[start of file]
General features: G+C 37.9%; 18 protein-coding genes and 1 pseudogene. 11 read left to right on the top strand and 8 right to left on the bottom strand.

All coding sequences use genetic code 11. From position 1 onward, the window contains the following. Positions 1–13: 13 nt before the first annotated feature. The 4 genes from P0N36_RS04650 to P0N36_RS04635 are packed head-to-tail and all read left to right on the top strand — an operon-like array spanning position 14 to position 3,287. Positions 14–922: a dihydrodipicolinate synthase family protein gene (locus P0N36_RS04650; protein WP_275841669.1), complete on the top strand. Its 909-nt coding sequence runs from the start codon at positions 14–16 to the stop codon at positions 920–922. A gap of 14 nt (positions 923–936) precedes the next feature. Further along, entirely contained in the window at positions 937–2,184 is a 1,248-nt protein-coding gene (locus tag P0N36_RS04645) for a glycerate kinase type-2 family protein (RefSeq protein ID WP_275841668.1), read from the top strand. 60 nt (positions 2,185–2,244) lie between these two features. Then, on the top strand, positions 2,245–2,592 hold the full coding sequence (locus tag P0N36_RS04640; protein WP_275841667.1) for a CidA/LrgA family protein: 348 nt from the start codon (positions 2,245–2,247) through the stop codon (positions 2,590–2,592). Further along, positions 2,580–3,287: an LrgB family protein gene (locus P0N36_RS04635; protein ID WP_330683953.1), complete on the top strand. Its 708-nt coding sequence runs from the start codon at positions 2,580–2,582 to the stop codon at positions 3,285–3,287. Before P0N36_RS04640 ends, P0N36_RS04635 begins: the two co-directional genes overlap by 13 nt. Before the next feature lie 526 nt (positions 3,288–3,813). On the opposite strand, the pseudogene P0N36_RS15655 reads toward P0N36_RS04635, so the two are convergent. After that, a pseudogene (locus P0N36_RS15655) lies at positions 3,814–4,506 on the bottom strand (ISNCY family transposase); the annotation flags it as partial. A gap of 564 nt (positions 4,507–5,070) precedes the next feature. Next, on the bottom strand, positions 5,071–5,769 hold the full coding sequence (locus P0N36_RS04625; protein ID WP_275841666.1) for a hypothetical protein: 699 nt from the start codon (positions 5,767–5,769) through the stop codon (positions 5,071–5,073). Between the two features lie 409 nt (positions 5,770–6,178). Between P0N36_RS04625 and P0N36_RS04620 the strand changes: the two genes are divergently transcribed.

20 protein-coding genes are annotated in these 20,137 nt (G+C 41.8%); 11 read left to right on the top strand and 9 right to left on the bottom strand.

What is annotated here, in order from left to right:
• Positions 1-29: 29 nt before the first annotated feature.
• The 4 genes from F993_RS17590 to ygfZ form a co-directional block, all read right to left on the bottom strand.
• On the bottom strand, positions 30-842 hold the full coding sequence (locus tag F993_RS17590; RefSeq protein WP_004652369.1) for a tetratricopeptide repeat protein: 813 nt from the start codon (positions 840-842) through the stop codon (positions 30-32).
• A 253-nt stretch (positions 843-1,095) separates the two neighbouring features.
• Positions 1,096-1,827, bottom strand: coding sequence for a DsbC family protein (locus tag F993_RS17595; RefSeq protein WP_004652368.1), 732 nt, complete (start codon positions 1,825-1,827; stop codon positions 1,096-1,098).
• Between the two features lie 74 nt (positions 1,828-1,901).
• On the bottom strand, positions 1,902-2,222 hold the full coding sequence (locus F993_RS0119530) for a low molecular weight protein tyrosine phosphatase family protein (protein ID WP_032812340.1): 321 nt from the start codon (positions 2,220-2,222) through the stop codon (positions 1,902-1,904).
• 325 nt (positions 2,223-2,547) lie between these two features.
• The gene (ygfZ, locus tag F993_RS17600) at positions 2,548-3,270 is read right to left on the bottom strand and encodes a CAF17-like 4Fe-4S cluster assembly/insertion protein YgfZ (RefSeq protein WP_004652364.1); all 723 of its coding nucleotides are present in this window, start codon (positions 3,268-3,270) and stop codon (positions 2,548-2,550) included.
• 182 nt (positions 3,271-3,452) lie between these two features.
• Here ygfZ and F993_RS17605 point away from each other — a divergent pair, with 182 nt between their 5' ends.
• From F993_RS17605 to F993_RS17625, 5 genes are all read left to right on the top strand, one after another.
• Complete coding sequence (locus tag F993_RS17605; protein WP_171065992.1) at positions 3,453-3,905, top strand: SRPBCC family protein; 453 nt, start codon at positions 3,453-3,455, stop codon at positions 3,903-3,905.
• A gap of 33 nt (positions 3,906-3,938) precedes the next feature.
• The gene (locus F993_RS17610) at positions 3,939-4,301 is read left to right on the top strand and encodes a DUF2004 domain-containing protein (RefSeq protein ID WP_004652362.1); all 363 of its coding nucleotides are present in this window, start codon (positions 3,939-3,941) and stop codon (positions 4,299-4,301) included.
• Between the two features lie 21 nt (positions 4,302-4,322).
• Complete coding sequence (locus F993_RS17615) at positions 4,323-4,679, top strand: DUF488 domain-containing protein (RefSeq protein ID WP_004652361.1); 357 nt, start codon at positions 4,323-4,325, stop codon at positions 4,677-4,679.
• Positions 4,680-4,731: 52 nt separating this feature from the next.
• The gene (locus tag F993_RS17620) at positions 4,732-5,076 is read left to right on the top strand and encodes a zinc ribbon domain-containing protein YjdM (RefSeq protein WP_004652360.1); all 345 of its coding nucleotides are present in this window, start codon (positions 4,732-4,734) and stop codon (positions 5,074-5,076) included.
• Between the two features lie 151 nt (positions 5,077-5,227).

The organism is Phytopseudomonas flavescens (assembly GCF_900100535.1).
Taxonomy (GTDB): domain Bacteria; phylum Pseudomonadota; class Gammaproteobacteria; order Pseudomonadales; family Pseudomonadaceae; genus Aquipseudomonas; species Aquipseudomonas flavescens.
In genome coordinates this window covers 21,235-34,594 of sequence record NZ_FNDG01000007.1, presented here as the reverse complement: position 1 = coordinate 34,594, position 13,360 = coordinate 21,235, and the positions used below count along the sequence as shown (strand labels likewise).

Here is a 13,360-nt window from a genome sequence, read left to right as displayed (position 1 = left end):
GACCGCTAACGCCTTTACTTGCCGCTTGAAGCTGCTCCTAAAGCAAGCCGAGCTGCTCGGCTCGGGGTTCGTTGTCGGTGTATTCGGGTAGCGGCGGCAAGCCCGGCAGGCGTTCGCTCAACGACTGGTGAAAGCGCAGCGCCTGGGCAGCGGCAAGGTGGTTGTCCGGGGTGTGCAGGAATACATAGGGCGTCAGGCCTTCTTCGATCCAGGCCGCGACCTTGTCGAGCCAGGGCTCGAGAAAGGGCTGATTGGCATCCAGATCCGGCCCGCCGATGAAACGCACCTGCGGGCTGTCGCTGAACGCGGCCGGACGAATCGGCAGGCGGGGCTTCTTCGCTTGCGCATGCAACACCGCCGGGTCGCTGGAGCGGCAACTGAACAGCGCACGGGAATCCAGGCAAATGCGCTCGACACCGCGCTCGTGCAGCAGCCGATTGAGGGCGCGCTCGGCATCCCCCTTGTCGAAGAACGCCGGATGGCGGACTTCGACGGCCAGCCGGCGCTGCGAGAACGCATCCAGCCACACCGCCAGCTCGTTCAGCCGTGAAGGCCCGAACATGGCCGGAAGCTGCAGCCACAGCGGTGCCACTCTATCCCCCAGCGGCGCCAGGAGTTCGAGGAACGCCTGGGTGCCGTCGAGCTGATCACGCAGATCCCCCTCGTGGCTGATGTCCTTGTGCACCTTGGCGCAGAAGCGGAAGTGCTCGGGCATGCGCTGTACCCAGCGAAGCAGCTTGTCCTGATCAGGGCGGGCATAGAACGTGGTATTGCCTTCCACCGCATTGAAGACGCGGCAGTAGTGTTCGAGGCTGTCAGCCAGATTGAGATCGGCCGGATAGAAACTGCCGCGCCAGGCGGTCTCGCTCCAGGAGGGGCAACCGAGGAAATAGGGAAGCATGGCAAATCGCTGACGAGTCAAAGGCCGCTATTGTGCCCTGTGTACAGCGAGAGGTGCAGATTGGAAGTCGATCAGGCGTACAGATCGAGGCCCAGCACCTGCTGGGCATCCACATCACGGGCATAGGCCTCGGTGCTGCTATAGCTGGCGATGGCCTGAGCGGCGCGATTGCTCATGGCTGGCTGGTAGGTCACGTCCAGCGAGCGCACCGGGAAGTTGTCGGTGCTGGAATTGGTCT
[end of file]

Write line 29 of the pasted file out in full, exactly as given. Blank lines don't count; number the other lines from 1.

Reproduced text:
GACCGCTAACGCCTTTACTTGCCGCTTGAAGCTGCTCCTAAAGCAAGCCGAGCTGCTCGGCTCGGGGTTCGTTGTCGGTGTATTCGGGTAGCGGCGGCAAGCCCGGCAGGCGTTCGCTCAACGACTGGTGAAAGCGCAGCGCCTGGGCAGCGGCAAGGTGGTTGTCCGGGGTGTGCAGGAATACATAGGGCGTCAGGCCTTCTTCGATCCAGGCCGCGACCTTGTCGAGCCAGGGCTCGAGAAAGGGCTGATTGGCATCCAGATCCGGCCCGCCGATGAAACGCACCTGCGGGCTGTCGCTGAACGCGGCCGGACGAATCGGCAGGCGGGGCTTCTTCGCTTGCGCATGCAACACCGCCGGGTCGCTGGAGCGGCAACTGAACAGCGCACGGGAATCCAGGCAAATGCGCTCGACACCGCGCTCGTGCAGCAGCCGATTGAGGGCGCGCTCGGCATCCCCCTTGTCGAAGAACGCCGGATGGCGGACTTCGACGGCCAGCCGGCGCTGCGAGAACGCATCCAGCCACACCGCCAGCTCGTTCAGCCGTGAAGGCCCGAACATGGCCGGAAGCTGCAGCCACAGCGGTGCCACTCTATCCCCCAGCGGCGCCAGGAGTTCGAGGAACGCCTGGGTGCCGTCGAGCTGATCACGCAGATCCCCCTCGTGGCTGATGTCCTTGTGCACCTTGGCGCAGAAGCGGAAGTGCTCGGGCATGCGCTGTACCCAGCGAAGCAGCTTGTCCTGATCAGGGCGGGCATAGAACGTGGTATTGCCTTCCACCGCATTGAAGACGCGGCAGTAGTGTTCGAGGCTGTCAGCCAGATTGAGATCGGCCGGATAGAAACTGCCGCGCCAGGCGGTCTCGCTCCAGGAGGGGCAACCGAGGAAATAGGGAAGCATGGCAAATCGCTGACGAGTCAAAGGCCGCTATTGTGCCCTGTGTACAGCGAGAGGTGCAGATTGGAAGTCGATCAGGCGTACAGATCGAGGCCCAGCACCTGCTGGGCATCCACATCACGGGCATAGGCCTCGGTGCTGCTATAGCTGGCGATGGCCTGAGCGGCGCGATTGCTCATGGCTGGCTGGTAGGTCACGTCCAGCGAGCGCACCGGGAAGTTGTCGGTGCTGGAATTGGTCT